3. To the public eye, Lebanon's democratically elected leaders are merely locked in a contest of wills with mass demonstrations. But these protests are fueled by Hezbollah, the Shi'ite militia group sponsored by Iran. This fact makes the situation nothing short of a Tehran-backed coup attempt - a counterrevolution with grave consequences for the region.

4. To help prevent this course of events, Canada, the US and all the Free World countries have an obligation in not compromising on Lebanon's democracy by considering talks with Syria and Iran, as recommended by the US Iraq Study Group (ISG). It's also imperative that the Free World countries stop making "fact-finding" trips to Syria and talking with Syrian President Bashar al-Assad. The only language that the Syrian Ba'athist regime understands is firmness and deterrence.

5. Lebanon as well as the entire Middle East will know neither tranquility nor peace before UN Resolutions 1559 and 1701 are fully implemented and Hezbollah is disarmed with the rest of the Syrian sponsored Palestinian and Lebanese militias. Meanwhile, with enormous financial and military support from oil-rich Iran, Hezbollah is said to have restored its military capabilities after suffering major losses this past July. Iran's riches are also helping Hezbollah win additional loyalty from Lebanon's Shi'ite underclass. With it, Hezbollah mobilizes the masses to call for increasing the opposition's share in the cabinet. Such a move would give opposition members the power to dissolve the cabinet and block the institution of UN tribunals that would try those who assassinated former Prime Minister Rafik Hariri and other democracy advocates. It would also enable them to block cabinet efforts to disarm Hezbollah, as required by two UN resolutions. If this expansion isn't granted, counterrevolutionaries threaten to demand Prime Minister Fouad Siniora's resignation or create their own shadow cabinet.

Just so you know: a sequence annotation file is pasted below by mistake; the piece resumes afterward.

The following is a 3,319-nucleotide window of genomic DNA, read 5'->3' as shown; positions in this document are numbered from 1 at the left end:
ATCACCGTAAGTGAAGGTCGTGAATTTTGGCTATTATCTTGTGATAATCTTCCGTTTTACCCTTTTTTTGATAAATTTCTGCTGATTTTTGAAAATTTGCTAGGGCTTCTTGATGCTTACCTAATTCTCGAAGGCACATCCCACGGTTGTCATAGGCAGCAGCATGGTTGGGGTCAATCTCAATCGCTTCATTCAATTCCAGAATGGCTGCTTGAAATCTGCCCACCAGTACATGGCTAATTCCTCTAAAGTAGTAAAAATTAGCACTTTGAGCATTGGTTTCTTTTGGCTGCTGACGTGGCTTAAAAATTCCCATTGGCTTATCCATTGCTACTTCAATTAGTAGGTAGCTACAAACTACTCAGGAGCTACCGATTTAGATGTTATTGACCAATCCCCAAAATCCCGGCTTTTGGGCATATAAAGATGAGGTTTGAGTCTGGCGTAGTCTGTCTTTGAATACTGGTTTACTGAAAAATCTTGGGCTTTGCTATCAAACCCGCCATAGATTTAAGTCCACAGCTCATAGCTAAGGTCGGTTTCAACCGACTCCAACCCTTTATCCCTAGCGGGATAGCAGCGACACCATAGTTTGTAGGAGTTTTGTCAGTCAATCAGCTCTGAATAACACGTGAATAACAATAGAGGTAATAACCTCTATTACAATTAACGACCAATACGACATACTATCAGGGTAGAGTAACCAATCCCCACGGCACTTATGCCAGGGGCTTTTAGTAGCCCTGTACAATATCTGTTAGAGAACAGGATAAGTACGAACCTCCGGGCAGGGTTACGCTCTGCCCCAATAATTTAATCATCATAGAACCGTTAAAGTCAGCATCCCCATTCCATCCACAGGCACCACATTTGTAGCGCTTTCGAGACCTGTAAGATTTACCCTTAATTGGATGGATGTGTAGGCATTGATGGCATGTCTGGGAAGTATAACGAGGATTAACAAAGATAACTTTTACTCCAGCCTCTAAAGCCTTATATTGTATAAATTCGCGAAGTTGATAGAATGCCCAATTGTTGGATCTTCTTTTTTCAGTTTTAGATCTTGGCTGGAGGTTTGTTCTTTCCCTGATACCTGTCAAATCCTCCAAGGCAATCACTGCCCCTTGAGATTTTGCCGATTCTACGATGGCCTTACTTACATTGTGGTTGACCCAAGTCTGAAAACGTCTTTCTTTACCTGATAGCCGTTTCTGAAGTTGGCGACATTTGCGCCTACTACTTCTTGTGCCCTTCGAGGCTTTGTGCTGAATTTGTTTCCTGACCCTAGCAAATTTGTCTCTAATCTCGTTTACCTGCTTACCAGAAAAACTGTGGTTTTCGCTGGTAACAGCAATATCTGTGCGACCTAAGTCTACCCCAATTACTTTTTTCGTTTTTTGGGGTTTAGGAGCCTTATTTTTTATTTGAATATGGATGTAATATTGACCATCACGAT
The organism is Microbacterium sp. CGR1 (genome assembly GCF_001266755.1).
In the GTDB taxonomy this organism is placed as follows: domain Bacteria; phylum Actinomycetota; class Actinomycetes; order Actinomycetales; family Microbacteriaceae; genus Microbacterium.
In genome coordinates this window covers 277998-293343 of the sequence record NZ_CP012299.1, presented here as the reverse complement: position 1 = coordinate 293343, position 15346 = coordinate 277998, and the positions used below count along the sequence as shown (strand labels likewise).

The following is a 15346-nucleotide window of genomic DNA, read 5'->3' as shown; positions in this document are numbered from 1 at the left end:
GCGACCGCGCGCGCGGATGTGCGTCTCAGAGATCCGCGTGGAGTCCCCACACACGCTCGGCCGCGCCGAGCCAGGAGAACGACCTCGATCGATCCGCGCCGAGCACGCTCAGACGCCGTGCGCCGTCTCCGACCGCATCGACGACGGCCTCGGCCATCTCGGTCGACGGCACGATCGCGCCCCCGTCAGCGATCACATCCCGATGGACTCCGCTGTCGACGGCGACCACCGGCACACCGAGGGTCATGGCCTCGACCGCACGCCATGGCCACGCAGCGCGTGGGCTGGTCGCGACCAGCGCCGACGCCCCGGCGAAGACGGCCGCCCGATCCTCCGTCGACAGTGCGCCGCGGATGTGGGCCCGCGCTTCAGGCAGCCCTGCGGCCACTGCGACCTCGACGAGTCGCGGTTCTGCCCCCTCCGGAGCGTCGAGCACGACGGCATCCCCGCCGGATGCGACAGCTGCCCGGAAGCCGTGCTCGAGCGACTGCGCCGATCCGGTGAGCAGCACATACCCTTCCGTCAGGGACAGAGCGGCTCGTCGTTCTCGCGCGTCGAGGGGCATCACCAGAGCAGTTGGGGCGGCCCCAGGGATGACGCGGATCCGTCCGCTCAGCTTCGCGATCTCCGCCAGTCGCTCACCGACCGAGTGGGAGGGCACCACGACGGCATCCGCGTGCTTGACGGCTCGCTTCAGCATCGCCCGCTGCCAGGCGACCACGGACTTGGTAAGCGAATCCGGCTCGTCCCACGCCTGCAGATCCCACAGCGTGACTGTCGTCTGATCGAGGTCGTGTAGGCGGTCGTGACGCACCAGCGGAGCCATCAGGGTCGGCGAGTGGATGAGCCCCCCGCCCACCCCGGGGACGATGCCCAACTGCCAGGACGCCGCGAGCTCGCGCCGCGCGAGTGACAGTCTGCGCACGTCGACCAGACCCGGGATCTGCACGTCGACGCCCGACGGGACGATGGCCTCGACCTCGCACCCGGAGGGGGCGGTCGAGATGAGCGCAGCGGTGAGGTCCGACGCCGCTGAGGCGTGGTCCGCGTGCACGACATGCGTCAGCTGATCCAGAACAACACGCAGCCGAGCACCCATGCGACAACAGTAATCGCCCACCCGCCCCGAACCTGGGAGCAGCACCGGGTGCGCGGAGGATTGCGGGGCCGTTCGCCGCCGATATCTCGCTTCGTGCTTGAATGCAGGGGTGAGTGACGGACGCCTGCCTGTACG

6. Hezbollah and its cronies have misrepresented Mr. Siniora's attempts to govern by consensus as weakness. They have also misinterpreted the ISG report, which calls for talks with Iran and Syria, as a sign of the Western "need" for those countries' cooperation. They see a Western "deal" in the offing that would allow them to control Lebanon. All these misconceptions need to be clarified.

7. Changing the government in Lebanon is a legitimate and constitutional democratic issue, but not by force and threats and by striking at the institutions of the State and casting the free and the pro-sovereignty activists among our people as traitors. It is by the same token certainly illogical to change the government by way of Hezbollah which has erected a state-within-the-state, which possesses power that is greater than that of the state in money, weapons, and institutions, and which has organic and ideological ties to each of Syria and Iran.

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Elias Bejjani is a human rights activist, journalist and political commentator.